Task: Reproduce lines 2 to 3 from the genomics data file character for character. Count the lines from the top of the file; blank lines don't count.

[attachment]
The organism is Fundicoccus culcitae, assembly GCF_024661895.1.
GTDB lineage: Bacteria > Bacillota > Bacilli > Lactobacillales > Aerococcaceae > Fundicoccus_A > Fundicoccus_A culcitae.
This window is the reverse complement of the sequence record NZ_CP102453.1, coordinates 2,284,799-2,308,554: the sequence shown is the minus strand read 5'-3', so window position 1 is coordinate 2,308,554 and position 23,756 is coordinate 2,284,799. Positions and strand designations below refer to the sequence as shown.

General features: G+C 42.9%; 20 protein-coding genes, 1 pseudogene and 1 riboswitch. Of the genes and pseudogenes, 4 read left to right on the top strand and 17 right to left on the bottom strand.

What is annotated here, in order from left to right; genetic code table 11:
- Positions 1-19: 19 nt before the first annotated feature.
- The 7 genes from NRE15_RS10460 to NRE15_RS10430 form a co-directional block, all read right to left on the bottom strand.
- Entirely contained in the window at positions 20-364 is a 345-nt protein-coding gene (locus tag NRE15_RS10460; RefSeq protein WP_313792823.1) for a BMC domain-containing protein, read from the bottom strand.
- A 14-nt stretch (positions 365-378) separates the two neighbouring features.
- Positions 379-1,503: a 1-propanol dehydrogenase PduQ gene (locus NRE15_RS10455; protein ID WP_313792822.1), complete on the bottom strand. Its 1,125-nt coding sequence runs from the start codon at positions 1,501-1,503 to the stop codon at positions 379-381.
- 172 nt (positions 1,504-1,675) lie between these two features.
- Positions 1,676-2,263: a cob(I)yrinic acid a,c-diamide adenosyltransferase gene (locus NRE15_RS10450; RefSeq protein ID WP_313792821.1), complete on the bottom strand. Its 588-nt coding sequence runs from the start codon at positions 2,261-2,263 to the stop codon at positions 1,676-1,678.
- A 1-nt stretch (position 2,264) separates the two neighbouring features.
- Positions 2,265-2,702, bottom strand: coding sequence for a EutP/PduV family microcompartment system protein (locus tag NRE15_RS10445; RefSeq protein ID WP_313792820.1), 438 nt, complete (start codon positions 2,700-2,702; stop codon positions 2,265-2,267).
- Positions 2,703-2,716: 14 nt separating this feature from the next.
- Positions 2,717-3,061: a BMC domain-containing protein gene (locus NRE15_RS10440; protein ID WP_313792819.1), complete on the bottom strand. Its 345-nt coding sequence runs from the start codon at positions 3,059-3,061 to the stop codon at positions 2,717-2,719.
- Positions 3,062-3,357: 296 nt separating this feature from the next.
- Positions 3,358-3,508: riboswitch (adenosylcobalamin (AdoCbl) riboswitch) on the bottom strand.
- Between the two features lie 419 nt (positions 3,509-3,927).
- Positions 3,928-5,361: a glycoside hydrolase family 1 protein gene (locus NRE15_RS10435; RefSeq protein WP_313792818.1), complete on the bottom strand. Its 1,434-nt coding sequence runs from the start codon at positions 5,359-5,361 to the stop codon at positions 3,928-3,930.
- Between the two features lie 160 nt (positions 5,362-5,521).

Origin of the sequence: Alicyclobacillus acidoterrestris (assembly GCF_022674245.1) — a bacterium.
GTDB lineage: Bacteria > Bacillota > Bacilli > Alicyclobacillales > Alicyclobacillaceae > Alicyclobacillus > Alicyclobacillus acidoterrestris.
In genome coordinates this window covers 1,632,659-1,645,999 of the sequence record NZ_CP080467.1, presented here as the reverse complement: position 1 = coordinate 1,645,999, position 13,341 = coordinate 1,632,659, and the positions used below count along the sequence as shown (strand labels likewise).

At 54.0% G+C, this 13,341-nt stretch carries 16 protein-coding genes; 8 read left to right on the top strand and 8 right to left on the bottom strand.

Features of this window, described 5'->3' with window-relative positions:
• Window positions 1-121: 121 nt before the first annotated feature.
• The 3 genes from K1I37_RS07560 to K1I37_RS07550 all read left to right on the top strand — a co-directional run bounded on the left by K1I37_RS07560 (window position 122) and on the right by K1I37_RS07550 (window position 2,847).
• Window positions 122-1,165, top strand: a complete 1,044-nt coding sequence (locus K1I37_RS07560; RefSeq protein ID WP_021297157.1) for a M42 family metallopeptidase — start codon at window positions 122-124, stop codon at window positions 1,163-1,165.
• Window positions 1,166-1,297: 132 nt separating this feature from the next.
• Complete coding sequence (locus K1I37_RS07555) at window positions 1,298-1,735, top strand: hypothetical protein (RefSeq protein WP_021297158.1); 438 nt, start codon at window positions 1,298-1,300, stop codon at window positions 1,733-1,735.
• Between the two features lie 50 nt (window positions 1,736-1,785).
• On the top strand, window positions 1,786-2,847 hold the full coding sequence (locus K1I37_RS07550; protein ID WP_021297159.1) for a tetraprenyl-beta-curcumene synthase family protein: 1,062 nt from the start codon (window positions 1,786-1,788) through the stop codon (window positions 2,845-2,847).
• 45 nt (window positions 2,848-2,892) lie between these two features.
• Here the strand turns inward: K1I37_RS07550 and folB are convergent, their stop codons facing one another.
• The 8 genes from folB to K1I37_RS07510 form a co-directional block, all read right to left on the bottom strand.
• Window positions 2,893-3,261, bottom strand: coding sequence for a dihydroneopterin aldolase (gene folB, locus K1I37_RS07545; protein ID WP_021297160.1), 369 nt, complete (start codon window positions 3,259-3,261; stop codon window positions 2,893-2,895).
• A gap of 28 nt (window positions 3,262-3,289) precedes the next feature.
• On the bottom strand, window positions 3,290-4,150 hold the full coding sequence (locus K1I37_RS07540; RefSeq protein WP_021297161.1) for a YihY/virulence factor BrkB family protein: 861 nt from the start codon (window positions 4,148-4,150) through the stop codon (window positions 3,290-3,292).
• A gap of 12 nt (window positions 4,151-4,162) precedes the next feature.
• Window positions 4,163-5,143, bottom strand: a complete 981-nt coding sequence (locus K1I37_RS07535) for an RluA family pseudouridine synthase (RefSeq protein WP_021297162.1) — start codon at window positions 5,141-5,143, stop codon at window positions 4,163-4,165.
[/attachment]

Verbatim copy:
GTDB lineage: Bacteria > Bacillota > Bacilli > Lactobacillales > Aerococcaceae > Fundicoccus_A > Fundicoccus_A culcitae.
This window is the reverse complement of the sequence record NZ_CP102453.1, coordinates 2,284,799-2,308,554: the sequence shown is the minus strand read 5'-3', so window position 1 is coordinate 2,308,554 and position 23,756 is coordinate 2,284,799. Positions and strand designations below refer to the sequence as shown.